By the time this issue reaches the stands, winter will be starting, we hope, anyway, to loosen its hold on our area. The days will be getting longer, the nights shorter, and the sun a little stronger and we will all be eager to get outside.
But am I being premature? March is still technically winter, and spring is so close, yet so far. The landscape is still brown and grey. But I hope in this issue to help you look forward to the splendour that spring will bring.
For some of us, that means getting the garden planned and started (more on that below). For some, it means getting out into the great outdoors — think of getting out to the mountains; our outdoors writer Andreas Keller has written about the local Blue Mountain Hiking Club. For others, it means just simply enjoying the warmer weather and spring blooms that bring the landscape back to life. For a preview to help cope with spring fever, immerse yourself in our selection of our talented Fauquier artists’ images of florals and spring landscapes.
As the sun warms the earth, many of us have our thoughts turning to the garden. Whether flower or vegetable, it’s time to start planning our season’s landscape.
I am a gardening dropout. I manage to keep house plants alive, but success with anything planted in the yard seems to evade me. I have been known to start out strong in the spring, but cop out the second the weather gets hot in the summer, allowing the weeds to reach embarrassing (think shoulder-level) heights in my gardens. It’s a shame, really, since our house has gorgeous garden beds installed by a previous owner. But I have never been able to do them justice. My mother, one of those avid, perfect gardeners, is appalled.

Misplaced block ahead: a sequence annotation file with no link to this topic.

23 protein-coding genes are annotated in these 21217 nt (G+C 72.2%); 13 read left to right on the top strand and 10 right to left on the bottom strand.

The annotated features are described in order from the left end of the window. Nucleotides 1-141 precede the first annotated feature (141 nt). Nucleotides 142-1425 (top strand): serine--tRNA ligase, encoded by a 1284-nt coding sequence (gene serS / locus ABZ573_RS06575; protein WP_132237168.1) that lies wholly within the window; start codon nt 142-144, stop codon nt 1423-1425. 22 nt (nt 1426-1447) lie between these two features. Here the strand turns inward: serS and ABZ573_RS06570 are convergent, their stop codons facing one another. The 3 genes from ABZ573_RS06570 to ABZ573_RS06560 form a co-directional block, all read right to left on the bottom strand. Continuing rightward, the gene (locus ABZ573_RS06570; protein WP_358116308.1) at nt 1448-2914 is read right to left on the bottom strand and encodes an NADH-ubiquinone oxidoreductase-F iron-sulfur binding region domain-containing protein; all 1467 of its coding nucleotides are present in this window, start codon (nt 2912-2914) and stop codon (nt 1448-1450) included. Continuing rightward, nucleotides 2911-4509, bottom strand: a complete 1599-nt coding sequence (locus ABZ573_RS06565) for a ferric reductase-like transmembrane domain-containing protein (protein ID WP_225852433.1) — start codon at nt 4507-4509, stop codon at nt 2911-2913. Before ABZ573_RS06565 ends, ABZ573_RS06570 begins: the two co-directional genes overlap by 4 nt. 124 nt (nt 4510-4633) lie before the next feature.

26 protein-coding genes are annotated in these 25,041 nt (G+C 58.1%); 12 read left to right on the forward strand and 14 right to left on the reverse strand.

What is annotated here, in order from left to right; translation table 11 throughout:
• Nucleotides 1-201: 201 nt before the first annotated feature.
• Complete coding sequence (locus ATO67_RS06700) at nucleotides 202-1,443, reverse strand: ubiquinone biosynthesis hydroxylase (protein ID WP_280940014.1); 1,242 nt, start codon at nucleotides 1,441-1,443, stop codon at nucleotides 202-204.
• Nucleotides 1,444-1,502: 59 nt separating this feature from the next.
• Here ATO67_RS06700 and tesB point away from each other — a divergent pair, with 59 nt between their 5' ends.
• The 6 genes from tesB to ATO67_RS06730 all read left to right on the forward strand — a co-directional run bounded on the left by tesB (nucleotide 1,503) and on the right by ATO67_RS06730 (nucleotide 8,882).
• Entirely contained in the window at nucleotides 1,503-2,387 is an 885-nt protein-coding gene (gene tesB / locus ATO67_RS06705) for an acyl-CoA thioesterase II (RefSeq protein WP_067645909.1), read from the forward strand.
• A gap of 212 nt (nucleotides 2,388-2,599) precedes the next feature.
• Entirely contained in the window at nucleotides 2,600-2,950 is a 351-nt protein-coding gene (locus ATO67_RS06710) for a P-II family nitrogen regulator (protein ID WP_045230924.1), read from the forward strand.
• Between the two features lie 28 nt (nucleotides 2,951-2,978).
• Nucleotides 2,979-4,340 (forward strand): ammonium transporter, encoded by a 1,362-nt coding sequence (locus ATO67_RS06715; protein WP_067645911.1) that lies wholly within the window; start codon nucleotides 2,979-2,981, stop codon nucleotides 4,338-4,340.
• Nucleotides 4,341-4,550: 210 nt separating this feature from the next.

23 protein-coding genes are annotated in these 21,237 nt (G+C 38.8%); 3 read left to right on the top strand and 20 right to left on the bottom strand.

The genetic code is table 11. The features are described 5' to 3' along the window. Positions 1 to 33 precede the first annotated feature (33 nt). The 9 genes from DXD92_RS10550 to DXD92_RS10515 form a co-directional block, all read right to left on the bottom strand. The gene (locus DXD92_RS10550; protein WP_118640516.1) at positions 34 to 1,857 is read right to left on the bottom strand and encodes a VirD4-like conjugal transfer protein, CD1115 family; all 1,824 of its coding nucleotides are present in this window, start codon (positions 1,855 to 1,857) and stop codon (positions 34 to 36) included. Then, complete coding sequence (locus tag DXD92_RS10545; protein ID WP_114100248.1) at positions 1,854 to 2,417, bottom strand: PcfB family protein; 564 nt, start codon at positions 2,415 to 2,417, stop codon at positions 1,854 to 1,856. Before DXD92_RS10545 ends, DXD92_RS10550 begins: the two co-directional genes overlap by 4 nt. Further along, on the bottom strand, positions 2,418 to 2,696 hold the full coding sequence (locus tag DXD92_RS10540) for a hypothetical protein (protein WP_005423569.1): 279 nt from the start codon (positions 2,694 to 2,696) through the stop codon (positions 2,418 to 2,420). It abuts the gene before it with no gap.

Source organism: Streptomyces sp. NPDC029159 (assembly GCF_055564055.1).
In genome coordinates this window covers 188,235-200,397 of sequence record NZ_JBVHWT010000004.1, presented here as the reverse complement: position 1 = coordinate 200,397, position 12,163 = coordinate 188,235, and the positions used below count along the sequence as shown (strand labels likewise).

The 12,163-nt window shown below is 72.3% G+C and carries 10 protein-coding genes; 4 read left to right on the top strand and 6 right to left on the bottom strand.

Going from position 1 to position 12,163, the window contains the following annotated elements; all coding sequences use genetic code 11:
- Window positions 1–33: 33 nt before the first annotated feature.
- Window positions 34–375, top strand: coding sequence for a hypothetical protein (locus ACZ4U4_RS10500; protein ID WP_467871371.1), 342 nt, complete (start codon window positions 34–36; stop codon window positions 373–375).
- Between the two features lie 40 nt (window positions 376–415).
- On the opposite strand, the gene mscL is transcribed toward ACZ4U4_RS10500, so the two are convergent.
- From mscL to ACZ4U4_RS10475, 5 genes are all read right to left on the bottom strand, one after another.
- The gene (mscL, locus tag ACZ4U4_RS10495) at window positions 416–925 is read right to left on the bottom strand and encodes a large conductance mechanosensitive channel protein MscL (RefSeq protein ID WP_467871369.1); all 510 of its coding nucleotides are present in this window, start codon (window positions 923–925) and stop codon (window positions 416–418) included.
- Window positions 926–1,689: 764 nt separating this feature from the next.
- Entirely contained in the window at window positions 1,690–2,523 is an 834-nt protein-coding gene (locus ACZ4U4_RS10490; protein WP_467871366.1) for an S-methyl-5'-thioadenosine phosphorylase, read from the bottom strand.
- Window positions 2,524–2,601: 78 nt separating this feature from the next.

However, there is possible salvation for me. Through an article for this issue I have been introduced to the concept of Square Foot Gardening, a method of gardening that takes less space, less water, less expense, and, get this, takes only two percent of the work of a conventional garden. Should I try it?
For those of you who do have the knack of coaxing beautiful flowers or edible produce from the earth, whether you are going to give this new-fangled method a try or are a steadfast conventional gardener, you’re going to need seedlings if you haven’t started your seeds indoors. Did you know that quite a few farmers at the Warrenton Farmers Market sell not only their produce, but seedlings as well to help get you started on growing your own food? No need to visit the big box stores, you can get your carefully grown, lovingly tended started plants right at the corner of 5th and Lee Streets on Saturdays, starting in mid-April. Meet some of the farmers of our Farmers Market in this issue.
And just hang on…spring is really right around the corner!
Pam Kamphuis, Editor, Warrenton Lifestyle Magazine